Friends Don’t Let Friends

Microsoft Azure has had another round of problems.

Microsoft Office 365 users in Europe unable to access mailboxes for a full day

Microsoft cloud services see global authentication outage

Microsoft threw Level 3 under the bus on the second outage.

On the Azure status page, Microsoft indicated that the source of the problem is with Level 3, an US-based ISP that provides connectivity and various other services to Microsoft data centers.

At least customers could get to the Azure status page this time.

So I went of to downdetector.com. Here’s what they showed several hours after the problem seemed to be resolved.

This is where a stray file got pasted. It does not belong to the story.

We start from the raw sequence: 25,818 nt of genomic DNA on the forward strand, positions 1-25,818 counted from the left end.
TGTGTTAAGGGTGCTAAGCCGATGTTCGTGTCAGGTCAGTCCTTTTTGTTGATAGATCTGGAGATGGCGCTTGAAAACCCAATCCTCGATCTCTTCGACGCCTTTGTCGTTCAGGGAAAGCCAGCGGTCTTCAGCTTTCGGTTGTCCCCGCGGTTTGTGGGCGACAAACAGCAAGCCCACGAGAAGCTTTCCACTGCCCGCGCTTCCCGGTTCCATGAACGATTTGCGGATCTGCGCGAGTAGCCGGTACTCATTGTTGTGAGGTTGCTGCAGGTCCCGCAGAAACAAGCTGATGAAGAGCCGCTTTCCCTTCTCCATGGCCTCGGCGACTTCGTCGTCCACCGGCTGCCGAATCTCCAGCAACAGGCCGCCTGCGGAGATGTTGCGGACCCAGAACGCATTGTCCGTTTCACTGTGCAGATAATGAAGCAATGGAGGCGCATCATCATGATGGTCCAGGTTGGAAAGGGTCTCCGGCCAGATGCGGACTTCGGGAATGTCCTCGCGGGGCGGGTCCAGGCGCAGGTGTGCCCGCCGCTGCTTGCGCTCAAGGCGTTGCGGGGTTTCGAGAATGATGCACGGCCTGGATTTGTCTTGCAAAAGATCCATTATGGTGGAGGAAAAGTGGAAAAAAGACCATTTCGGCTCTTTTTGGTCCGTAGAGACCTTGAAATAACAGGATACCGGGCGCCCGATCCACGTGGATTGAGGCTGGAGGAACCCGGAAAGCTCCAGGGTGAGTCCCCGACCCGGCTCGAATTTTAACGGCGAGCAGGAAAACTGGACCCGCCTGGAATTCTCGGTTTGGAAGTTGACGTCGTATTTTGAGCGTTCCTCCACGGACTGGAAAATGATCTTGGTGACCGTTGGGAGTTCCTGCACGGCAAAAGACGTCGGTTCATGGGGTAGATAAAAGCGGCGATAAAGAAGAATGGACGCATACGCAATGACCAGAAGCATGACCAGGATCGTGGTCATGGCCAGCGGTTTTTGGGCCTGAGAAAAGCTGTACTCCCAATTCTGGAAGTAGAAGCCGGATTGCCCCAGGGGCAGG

1600 incidents reported to downdetector.com at the peak.

And impacting several continents.

But Level 3 (CenturyLink) is a backbone provider. Shouldn’t a Level 3 problem have affected many service providers?

So back to downdetector.com. Here’s what they reported for Amazon Web Services (AWS).

No apparent correlation to the time of the Azure outage and less than 10 incidents reported in the worst hour.

So it must not be a backbone issue impacting multiple service providers?

Not so quick.

AWS’ incidents were from the same geography as Azure’s.

My assessment:

  • Level 3 (or some backbone provider) probably had an incident that affected all its customers.
  • AWS was able to tolerate the backbone outage better than Azure.

YOU get to decide where you want to put YOUR data.

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